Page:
What could be a more enjoyable way to gain a top grade at A level than by spending a few hours a week in the company of some of the most wonderful writers the world has ever known? The study of Classical Civilisation at A level is both a pleasure and a privilege. Epic stories of love, tragedy, war and heroic quest, featuring vivid and dramatic characters wrestling with eternal human problems, as well as outrageous comedy which is sometimes so filthy it would never be allowed on the telly today – Classics has the lot.
Taught by very experienced staff, who are passionate about the subject, you will learn to read and write to university level on this course and learn a lot about people, societies, culture and politics that are fascinating in themselves and highly relevant to the concerns of today’s world. If you liked English or other Arts subjects at GCSE, we’d be very surprised if you didn’t like Classics at A level.
Classical Civilisation Courses
Two Year A Level
This course is the best way to give yourself a classical education without having to know any Greek or Latin. Here is what you will be studying:
Unit 1: The world of the Hero – Homer’s Iliad and Virgil’s Aeneid
Homer’s epic poem is the foundation-stone of Western literature. The Iliad tells the story of Achilles, the greatest of the Greek heroes in the Trojan War, his quarrel with the Greek leader Agamemnon and the “thousand-fold pains” his anger brought to all around him. The poem sets out timeless questions about the nature of human life and its meaning, the relations between men and women, between men and gods, and between man and himself. The idea of heroism in Homer’s poem is similar to, but also in important ways different from that in the second epic studied in this unit – Virgil’s Aeneid. Composed about 700 years after Homer’s poem, in the new emperor Augustus’s Rome, its attitude to the war, suffering and the times in which Virgil lived mark it out as a more complex, modern and problematic narrative.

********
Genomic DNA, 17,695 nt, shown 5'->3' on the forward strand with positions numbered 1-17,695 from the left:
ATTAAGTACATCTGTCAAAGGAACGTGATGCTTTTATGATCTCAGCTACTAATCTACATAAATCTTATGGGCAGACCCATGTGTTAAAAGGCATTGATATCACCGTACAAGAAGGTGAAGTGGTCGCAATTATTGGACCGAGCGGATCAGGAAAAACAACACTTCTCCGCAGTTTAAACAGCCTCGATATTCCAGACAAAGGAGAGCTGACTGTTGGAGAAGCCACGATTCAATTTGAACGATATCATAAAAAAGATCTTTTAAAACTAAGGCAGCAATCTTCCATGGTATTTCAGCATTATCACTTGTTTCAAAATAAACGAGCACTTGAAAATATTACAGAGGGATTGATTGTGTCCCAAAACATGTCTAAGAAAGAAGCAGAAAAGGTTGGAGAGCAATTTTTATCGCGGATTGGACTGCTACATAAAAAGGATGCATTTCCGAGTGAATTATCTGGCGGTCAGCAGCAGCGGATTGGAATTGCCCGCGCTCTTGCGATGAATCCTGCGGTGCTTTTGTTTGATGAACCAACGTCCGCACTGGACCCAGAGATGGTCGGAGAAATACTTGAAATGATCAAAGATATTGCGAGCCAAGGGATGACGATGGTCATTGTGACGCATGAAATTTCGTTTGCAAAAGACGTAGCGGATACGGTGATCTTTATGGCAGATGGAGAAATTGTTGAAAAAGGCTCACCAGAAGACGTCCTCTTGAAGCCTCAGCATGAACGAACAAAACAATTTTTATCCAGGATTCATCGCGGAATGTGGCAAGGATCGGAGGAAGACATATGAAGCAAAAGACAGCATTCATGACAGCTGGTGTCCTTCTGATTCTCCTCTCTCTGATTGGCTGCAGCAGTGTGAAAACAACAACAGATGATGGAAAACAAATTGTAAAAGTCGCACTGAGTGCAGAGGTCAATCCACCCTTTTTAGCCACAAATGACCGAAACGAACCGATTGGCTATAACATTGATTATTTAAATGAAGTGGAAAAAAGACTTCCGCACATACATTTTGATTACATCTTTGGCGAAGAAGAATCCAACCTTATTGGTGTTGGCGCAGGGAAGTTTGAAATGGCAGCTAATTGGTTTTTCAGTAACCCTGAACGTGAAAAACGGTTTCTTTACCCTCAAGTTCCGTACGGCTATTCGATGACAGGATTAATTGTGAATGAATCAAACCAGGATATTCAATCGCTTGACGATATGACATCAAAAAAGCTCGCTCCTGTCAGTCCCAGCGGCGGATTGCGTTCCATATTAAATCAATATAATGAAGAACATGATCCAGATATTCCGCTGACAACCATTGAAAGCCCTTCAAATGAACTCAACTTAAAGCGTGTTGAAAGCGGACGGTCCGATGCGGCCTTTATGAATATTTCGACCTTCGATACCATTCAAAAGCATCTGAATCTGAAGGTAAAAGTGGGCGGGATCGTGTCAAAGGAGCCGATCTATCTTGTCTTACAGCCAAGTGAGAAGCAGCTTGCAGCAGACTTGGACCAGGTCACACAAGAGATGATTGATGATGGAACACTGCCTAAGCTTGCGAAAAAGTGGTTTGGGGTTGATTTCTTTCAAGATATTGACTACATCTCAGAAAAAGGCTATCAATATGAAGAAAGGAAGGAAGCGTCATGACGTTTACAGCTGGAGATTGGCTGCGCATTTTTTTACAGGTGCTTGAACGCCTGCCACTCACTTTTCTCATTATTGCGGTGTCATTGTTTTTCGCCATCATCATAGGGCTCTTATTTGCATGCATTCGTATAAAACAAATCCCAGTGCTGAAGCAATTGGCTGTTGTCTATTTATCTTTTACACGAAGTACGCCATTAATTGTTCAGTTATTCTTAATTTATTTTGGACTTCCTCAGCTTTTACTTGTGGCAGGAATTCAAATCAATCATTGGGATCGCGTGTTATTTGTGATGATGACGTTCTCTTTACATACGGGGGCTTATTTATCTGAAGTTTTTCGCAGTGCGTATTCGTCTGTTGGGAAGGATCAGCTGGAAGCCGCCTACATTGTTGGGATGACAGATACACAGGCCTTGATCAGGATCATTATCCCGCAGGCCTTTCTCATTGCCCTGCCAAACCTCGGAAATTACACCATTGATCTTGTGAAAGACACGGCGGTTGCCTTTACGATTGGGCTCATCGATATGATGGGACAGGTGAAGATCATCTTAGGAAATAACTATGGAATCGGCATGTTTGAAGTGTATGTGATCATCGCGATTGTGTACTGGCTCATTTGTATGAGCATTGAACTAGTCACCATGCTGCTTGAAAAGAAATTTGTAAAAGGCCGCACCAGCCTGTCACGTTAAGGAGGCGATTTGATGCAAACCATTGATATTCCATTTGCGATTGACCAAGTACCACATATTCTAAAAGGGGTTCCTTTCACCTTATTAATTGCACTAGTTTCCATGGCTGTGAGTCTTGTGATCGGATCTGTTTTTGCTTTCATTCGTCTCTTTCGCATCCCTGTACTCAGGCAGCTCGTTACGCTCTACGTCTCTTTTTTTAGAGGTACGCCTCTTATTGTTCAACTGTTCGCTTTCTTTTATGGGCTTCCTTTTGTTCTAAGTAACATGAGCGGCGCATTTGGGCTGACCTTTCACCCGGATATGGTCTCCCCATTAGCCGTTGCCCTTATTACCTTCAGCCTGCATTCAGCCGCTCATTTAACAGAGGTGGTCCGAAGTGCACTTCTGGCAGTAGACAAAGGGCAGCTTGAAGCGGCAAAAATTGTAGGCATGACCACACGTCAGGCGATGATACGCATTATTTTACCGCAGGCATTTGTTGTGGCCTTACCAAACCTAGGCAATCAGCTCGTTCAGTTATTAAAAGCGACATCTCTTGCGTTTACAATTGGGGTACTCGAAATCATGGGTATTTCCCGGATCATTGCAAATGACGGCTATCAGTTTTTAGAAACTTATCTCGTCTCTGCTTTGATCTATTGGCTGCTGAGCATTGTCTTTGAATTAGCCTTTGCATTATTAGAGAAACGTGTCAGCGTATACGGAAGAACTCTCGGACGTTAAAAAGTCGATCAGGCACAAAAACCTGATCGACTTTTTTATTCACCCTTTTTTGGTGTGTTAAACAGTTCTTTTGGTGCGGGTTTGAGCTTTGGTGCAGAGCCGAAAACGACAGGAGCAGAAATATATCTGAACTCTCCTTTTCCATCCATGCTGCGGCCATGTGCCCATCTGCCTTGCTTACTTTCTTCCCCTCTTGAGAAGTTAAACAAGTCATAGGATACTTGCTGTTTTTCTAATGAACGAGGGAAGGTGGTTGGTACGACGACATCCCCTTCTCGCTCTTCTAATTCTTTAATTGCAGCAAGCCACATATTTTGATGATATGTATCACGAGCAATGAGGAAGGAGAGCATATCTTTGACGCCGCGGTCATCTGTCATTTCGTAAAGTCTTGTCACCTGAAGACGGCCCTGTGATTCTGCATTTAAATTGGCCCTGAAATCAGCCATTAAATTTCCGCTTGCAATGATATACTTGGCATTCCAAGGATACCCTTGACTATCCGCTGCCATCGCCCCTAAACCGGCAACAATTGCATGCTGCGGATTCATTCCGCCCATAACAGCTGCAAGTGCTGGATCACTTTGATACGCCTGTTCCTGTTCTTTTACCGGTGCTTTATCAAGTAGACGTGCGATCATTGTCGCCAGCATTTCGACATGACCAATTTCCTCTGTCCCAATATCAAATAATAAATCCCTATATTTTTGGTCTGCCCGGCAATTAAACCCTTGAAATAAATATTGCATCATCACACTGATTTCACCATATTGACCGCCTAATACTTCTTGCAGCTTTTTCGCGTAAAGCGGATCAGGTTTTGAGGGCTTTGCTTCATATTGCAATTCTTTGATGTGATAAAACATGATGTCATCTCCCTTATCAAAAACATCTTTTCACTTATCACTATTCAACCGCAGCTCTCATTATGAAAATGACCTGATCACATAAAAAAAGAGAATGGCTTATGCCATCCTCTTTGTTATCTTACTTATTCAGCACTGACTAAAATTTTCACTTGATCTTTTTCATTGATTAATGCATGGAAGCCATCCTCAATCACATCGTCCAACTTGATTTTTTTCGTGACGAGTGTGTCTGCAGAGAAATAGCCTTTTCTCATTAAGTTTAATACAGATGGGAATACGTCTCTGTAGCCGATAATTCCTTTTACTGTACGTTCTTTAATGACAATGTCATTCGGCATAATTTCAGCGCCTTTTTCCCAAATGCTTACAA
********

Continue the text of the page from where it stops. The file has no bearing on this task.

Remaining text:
Unit 2: Greek Theatre
Sophocles: Oedipus the King
Euripides: The Bacchae
The most significant Greek dramatists established for all time tragedy as the most important of all literary genres. You will study two such plays in the context of the 5th century BC in Athens. One of the plays recounts the nightmare-come-true of the life of Oedipus, and the other the terrifying fate of Pentheus, who finds himself in conflict with the god, Bacchus. The third play, Aristophanes’ Frogs, is also from 5thcentury Athens – but it’s very different: a fantastical comic journey to the Underworld, filled with satire, slapstick and absurdity but with some serious messages for its audience too. Students will also look at images taken from vase-paintings and other sources to develop their understanding of the conditions of ancient theatre.
Unit 3: Politics of the Late Republic
The Late Roman Republic was a period of upheaval and conflict, which eventually led to the downfall of the Republican state and the rise of the Roman Emperors. In this component you will study the political events and ideas of the period from the retirement in 79BC of Sulla, the bloody victor of Rome’s first set of civil wars to the death of Cicero in 43 BC. The exploration of the very different ideas of three contemporary political figures brings this tumultuous period to life for learners and moves beyond simply studying ideals and into discussion of the practical difficulties familiar to states throughout history, and explores the ways in which the later Republic changed and ultimately fell. The final two topics are devoted to an in depth study of two of Cicero’s major works: his courtroom speech against Verres, the rapacious governor of Sicily, and a selection of his letters.
One Year A Level
The department also has a highly successful one-year intensive A level, which most students take from scratch, with no previous knowledge of the ancient world or its literature. The department allows additional tutorials to ensure the course is completed in time. You will need to have some interest in literature and a willingness to work hard, but with this, a high level of success is more than possible. Students regularly achieve top grades on this course.
Classical Civilisation is taught by two expert teachers with years of successful A level teaching behind them.